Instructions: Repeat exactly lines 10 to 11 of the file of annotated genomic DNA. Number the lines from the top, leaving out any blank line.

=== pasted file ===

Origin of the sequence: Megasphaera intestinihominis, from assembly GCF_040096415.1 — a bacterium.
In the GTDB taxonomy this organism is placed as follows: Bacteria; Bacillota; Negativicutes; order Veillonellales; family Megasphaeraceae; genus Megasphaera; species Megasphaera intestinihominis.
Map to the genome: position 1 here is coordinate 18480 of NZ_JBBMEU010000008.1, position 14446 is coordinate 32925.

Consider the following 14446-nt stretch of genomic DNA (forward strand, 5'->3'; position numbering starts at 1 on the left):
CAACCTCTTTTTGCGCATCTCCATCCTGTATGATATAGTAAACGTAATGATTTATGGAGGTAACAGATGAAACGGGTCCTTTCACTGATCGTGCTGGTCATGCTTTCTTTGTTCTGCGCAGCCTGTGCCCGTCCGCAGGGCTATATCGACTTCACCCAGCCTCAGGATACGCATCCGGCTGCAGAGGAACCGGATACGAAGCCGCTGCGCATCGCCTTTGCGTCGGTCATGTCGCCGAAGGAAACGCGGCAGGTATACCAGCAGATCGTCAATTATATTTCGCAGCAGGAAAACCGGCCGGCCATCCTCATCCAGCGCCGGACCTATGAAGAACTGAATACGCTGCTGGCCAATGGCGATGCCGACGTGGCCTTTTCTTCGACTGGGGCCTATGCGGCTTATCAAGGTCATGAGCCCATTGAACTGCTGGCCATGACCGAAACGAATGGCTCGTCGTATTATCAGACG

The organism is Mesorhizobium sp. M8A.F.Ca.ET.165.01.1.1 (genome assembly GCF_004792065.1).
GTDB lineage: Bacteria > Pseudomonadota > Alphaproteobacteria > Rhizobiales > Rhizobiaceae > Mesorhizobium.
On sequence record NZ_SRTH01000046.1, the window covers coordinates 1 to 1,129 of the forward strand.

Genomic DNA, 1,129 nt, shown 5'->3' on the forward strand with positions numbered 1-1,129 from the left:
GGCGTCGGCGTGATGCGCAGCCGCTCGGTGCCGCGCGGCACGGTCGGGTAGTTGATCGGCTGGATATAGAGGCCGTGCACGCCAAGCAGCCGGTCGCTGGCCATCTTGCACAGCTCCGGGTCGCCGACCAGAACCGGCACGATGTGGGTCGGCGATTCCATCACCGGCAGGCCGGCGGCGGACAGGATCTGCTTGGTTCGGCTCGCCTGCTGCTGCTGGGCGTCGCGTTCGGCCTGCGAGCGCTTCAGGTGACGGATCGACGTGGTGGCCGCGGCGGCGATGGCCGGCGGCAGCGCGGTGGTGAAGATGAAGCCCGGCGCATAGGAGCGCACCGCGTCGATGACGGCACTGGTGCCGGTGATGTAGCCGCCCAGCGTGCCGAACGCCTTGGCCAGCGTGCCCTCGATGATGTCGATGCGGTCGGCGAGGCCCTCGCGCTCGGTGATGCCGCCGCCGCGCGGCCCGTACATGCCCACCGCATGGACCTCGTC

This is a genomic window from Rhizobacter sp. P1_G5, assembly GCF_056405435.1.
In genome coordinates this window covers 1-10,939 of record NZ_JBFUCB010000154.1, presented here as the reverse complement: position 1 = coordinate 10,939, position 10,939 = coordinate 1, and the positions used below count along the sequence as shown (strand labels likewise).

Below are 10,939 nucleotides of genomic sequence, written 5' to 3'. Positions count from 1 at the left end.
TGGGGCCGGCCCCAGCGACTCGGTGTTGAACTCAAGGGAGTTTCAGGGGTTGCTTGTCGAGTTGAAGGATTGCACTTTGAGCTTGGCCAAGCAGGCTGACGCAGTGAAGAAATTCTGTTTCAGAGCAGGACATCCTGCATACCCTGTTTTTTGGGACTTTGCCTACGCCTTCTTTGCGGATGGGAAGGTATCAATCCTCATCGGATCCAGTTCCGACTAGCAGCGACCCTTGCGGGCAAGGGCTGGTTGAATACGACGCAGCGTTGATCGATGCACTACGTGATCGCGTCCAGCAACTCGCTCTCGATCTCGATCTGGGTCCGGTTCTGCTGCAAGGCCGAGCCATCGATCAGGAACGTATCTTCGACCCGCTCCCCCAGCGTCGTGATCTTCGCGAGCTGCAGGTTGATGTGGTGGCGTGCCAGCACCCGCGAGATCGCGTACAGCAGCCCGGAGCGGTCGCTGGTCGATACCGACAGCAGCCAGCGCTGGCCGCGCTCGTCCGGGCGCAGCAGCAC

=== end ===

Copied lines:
GGCGTCGGCGTGATGCGCAGCCGCTCGGTGCCGCGCGGCACGGTCGGGTAGTTGATCGGCTGGATATAGAGGCCGTGCACGCCAAGCAGCCGGTCGCTGGCCATCTTGCACAGCTCCGGGTCGCCGACCAGAACCGGCACGATGTGGGTCGGCGATTCCATCACCGGCAGGCCGGCGGCGGACAGGATCTGCTTGGTTCGGCTCGCCTGCTGCTGCTGGGCGTCGCGTTCGGCCTGCGAGCGCTTCAGGTGACGGATCGACGTGGTGGCCGCGGCGGCGATGGCCGGCGGCAGCGCGGTGGTGAAGATGAAGCCCGGCGCATAGGAGCGCACCGCGTCGATGACGGCACTGGTGCCGGTGATGTAGCCGCCCAGCGTGCCGAACGCCTTGGCCAGCGTGCCCTCGATGATGTCGATGCGGTCGGCGAGGCCCTCGCGCTCGGTGATGCCGCCGCCGCGCGGCCCGTACATGCCCACCGCATGGACCTCGTC

This is a genomic window from Rhizobacter sp. P1_G5, assembly GCF_056405435.1.